Perceptions and practices of food consumption of adult women in Bagnibari village, Bangladesh
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CitationChaudhury, S., & Yeasmin, S. (2012). Perceptions and practices of food consumption of adult women in Bagnibari village, Bangladesh. BRAC University Journal, Special Issue, 31-41.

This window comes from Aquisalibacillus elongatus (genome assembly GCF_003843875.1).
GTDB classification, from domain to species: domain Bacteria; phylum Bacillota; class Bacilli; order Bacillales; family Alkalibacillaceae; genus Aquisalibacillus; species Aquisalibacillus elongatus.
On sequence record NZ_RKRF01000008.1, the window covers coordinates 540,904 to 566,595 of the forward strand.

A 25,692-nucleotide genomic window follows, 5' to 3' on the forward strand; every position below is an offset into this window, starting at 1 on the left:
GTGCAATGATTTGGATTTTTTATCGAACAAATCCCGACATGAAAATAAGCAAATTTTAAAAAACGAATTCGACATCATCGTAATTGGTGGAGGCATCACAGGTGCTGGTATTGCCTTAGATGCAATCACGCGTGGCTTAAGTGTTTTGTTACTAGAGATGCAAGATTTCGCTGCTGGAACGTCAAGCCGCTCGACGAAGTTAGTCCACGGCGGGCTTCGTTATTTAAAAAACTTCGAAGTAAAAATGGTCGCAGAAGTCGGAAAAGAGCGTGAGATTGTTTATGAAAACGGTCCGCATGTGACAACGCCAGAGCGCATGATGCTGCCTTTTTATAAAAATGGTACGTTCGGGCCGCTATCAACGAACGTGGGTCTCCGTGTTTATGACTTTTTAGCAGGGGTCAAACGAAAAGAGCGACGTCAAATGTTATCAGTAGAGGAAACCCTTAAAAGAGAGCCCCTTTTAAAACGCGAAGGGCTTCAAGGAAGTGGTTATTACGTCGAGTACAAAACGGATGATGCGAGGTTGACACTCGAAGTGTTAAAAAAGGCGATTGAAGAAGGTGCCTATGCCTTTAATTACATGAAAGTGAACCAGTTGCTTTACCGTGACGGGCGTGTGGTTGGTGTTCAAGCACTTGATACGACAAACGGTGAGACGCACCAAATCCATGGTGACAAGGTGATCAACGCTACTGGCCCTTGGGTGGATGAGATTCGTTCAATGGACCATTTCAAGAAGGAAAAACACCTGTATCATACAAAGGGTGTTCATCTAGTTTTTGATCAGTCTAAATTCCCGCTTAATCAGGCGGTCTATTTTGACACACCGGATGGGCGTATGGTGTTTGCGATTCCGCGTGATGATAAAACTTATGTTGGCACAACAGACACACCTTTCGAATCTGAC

Introduction: An understanding of working and non-working women’s perceptions and practices of food consumption is crucial for success of nutrition intervention programs by incorporating their emic perspective. Methods: An exploratory qualitative study was carried out among 7 adult working women (aged 15 years to 35 years) and 11 adult non-working women (aged 17 years to 60 years) using in-depth interviews, focus group and informal discussions, participatory rural appraisal tools and observations in households, roadside tea-shops and restaurants. Results: Rice and potato are commonly consumed by people. Rice symbolizes food as it reduces hunger and provides energy. Three meals with rice are usually consumed by the family. Home-cooked food is perceived as healthy. Although market food are perceived as unhealthy, it is often consumed, particularly by working women. Cognitive and socio-economic factors influence its consumption. Stale food is considered unhealthy and is perceived to be a cause of diarrhea but is nevertheless eaten by poor households. Elderly women perceive food as adulterated and they consume less. Conclusion: Consumption of food is not determined by the perception of its nutrient value alone, but is influenced by cultural, social and economic factors. Understanding of perceptions of adult women is crucial for the success of nutrition intervention programs.